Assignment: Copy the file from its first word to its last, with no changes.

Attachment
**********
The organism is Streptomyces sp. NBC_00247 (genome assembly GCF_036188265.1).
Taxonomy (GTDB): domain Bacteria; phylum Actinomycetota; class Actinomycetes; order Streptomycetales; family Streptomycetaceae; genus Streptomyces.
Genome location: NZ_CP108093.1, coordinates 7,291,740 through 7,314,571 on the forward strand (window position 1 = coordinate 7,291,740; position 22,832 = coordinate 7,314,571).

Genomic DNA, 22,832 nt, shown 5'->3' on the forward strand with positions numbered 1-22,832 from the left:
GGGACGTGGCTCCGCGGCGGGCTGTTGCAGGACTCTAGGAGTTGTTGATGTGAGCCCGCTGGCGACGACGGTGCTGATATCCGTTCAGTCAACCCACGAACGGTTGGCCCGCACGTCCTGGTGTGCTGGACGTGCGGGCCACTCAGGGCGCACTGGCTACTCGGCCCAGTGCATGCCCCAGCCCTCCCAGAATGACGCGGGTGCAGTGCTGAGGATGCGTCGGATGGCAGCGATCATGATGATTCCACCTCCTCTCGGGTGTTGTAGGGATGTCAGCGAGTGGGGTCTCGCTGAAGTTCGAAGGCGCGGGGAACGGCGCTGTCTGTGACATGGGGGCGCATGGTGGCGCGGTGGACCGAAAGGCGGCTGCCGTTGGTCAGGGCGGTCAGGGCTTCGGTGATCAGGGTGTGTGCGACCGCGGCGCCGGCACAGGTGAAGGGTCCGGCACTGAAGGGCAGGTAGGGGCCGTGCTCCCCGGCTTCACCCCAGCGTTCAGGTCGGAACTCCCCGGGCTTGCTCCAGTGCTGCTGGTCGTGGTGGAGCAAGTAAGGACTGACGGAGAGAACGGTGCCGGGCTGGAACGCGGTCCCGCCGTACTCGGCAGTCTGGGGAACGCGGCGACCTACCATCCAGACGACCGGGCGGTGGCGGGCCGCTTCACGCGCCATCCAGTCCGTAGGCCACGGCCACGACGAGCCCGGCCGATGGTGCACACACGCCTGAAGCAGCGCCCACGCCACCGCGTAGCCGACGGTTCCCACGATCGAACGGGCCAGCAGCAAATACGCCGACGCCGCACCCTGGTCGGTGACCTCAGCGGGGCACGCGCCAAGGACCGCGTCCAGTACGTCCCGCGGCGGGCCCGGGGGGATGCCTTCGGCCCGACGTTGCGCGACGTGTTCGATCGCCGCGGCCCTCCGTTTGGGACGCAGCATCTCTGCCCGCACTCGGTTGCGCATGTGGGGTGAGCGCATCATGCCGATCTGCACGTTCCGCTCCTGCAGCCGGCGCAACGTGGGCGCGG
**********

The organism is Streptomyces sp. NBC_00247 (genome assembly GCF_036188265.1).
Taxonomy (GTDB): domain Bacteria; phylum Actinomycetota; class Actinomycetes; order Streptomycetales; family Streptomycetaceae; genus Streptomyces.
Genome location: NZ_CP108093.1, coordinates 7,291,740 through 7,314,571 on the forward strand (window position 1 = coordinate 7,291,740; position 22,832 = coordinate 7,314,571).

Genomic DNA, 22,832 nt, shown 5'->3' on the forward strand with positions numbered 1-22,832 from the left:
GGGACGTGGCTCCGCGGCGGGCTGTTGCAGGACTCTAGGAGTTGTTGATGTGAGCCCGCTGGCGACGACGGTGCTGATATCCGTTCAGTCAACCCACGAACGGTTGGCCCGCACGTCCTGGTGTGCTGGACGTGCGGGCCACTCAGGGCGCACTGGCTACTCGGCCCAGTGCATGCCCCAGCCCTCCCAGAATGACGCGGGTGCAGTGCTGAGGATGCGTCGGATGGCAGCGATCATGATGATTCCACCTCCTCTCGGGTGTTGTAGGGATGTCAGCGAGTGGGGTCTCGCTGAAGTTCGAAGGCGCGGGGAACGGCGCTGTCTGTGACATGGGGGCGCATGGTGGCGCGGTGGACCGAAAGGCGGCTGCCGTTGGTCAGGGCGGTCAGGGCTTCGGTGATCAGGGTGTGTGCGACCGCGGCGCCGGCACAGGTGAAGGGTCCGGCACTGAAGGGCAGGTAGGGGCCGTGCTCCCCGGCTTCACCCCAGCGTTCAGGTCGGAACTCCCCGGGCTTGCTCCAGTGCTGCTGGTCGTGGTGGAGCAAGTAAGGACTGACGGAGAGAACGGTGCCGGGCTGGAACGCGGTCCCGCCGTACTCGGCAGTCTGGGGAACGCGGCGACCTACCATCCAGACGACCGGGCGGTGGCGGGCCGCTTCACGCGCCATCCAGTCCGTAGGCCACGGCCACGACGAGCCCGGCCGATGGTGCACACACGCCTGAAGCAGCGCCCACGCCACCGCGTAGCCGACGGTTCCCACGATCGAACGGGCCAGCAGCAAATACGCCGACGCCGCACCCTGGTCGGTGACCTCAGCGGGGCACGCGCCAAGGACCGCGTCCAGTACGTCCCGCGGCGGGCCCGGGGGGATGCCTTCGGCCCGACGTTGCGCGACGTGTTCGATCGCCGCGGCCCTCCGTTTGGGACGCAGCATCTCTGCCCGCACTCGGTTGCGCATGTGGGGTGAGCGCATCATGCCGATCTGCACGTTCCGCTCCTGCAGCCGGCGCAACGTGGGCGCGG